Just before the California legislative season ended in mid-September, lawmakers passed two bills that would require 33 percent of California’s energy to be generated from renewable resources by 2020—a more aggressive goal than what the three-year old AB32 (California’s Global Warming Solutions Act) had set and the most aggressive renewable energy requirement in the nation.
But Governor Schwarzenegger says he won’t sign the bills, calling them overly complex, unfair to solar power generators, and a recipe for higher energy costs. But the governor did issue, last week, an executive order that sets the same end-goal—33 percent of all energy consumed coming from renewable sources by 2020–while changing the terms by which that power will be sourced.So if the goals are the same, who cares? Plenty of people, including Laura Wisland, clean energy analyst with the environmental advocacy group the Union of Concerned Scientists. “Without the power of law behind it, the mandate is very weak. A new governor might come in after Schwarzenegger who is not a big a proponent of reducing greenhouse gasses” and reverse the mandate, too. (And given the rhetoric that Meg Whitman has been sending around lately, this seems a real threat. )
Opponents of the bills, who include The Independent Energy Producers Association and Southern California Edison, argued that by requiring that nearly all of the 33 percent of energy to come from California energy producers, the bill would stifle competition and drive up costs. (According to the Associated Press, the Independent Energy Producers represents companies that provide 80 percent of California’s renewable energy.)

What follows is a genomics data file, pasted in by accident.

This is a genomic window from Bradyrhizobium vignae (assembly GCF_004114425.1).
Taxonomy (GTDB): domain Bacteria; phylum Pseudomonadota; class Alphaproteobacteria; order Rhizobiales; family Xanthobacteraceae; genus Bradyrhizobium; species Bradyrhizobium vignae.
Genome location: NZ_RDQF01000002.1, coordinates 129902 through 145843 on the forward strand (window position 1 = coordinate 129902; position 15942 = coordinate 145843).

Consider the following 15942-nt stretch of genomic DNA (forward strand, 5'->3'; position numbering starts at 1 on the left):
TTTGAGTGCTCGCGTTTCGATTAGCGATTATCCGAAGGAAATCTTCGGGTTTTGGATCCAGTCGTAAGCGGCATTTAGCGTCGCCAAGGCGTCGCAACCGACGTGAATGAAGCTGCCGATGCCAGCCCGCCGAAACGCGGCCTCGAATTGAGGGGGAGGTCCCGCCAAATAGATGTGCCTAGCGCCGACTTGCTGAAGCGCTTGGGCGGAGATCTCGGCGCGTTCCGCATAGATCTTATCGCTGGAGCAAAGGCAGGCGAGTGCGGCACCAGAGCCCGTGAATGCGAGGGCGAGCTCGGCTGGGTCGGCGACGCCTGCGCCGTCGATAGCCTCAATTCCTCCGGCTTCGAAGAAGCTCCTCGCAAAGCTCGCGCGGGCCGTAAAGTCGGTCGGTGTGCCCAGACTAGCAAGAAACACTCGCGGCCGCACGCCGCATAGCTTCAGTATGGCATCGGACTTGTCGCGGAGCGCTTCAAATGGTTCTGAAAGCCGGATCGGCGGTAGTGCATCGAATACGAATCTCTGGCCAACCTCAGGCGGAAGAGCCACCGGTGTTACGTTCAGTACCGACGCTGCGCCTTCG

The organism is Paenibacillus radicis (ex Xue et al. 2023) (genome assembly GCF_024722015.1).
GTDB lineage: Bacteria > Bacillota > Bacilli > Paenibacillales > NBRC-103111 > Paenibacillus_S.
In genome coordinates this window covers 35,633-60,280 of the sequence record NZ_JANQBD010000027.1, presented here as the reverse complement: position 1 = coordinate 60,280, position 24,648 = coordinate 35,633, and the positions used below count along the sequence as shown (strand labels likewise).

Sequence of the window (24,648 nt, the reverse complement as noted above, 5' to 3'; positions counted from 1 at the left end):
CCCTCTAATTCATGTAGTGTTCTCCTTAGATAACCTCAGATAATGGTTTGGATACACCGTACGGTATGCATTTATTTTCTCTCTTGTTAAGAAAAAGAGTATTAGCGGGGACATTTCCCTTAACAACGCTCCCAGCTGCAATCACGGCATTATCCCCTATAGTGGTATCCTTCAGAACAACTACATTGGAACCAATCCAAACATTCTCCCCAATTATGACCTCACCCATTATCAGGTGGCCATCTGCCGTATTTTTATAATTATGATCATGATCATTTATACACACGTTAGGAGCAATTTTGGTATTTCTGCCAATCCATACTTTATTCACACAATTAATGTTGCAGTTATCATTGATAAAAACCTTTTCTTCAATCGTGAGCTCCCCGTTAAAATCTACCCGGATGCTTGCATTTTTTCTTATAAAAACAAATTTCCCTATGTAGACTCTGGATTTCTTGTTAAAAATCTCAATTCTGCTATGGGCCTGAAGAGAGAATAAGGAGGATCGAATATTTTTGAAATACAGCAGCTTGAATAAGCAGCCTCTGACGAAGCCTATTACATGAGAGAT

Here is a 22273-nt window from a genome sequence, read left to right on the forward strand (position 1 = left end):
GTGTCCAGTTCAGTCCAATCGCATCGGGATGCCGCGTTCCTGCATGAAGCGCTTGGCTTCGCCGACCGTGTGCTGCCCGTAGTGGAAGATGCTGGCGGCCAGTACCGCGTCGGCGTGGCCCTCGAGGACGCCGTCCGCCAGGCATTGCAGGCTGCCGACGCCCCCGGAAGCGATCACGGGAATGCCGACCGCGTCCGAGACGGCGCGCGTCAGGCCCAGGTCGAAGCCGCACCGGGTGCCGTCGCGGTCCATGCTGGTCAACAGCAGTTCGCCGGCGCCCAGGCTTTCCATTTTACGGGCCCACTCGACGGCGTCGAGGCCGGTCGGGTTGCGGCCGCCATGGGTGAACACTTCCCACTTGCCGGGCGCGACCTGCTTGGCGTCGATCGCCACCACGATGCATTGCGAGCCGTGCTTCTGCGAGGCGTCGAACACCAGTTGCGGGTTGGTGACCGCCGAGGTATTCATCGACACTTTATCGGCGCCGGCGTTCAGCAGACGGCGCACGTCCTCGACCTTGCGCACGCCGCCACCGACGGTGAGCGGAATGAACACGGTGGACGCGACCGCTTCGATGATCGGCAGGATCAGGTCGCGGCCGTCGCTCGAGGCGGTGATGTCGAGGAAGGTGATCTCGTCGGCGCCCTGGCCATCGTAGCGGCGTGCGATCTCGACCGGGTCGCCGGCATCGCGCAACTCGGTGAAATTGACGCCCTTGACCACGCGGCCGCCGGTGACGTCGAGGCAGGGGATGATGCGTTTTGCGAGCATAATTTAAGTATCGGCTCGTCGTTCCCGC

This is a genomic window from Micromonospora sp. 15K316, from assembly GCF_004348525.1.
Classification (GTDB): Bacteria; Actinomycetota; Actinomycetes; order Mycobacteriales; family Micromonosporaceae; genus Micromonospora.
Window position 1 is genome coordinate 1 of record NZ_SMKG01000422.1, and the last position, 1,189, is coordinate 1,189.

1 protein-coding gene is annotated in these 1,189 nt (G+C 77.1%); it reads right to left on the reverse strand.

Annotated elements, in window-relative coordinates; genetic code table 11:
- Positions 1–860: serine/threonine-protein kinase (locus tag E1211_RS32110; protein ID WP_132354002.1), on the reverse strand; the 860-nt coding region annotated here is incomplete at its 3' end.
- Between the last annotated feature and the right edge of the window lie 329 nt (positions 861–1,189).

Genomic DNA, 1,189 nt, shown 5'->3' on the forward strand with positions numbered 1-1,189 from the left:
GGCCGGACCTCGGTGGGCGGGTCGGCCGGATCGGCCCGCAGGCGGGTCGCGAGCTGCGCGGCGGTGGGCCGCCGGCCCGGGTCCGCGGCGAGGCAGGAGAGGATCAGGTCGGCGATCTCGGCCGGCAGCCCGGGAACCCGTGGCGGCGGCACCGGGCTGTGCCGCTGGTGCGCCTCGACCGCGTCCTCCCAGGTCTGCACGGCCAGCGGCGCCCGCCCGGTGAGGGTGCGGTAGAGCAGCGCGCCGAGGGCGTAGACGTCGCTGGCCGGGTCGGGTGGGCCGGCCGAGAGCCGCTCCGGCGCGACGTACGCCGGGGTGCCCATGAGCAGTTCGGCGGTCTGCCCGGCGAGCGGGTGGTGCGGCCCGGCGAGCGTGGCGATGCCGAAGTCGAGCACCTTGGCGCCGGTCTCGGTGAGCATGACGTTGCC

Proponents said the requirements would help boost California’s green economy and produce more in-state jobs. Wisland says that the bills had struck a balance between “being as open-market as possible and also trying to build the California energy market.”
But during a press conference last week, Schwarzenegger called the requirement to source the energy from within the state a form of protectionism. And he made assurances that his mandate would carry the same weight as a law would have, and that he has ordered the California Air Resources Board—the same entity that is charged with implementing AB32 (the Global Warming Solutions Act)—is tasked with implementing the mandate. And he said the board will get it done quickly and without being hung up on the types of permitting processes that the bills would have required.
He also stressed that taking the route of an executive order was the only way he could get the processes in place to start moving a third of our energy generation away from non-renewables within the 10-year time-frame.
Still, the Wisland thinks that the failure to the pass the aggressive emissions-reduction legislation will ultimately make it harder for the state to reach its goals—adding that without a tougher law behind them, energy producers might have trouble getting the financing they need to boost renewable energy production for the state.
What’s your take? Does the executive order stand a chance of reaching the same goals as a law?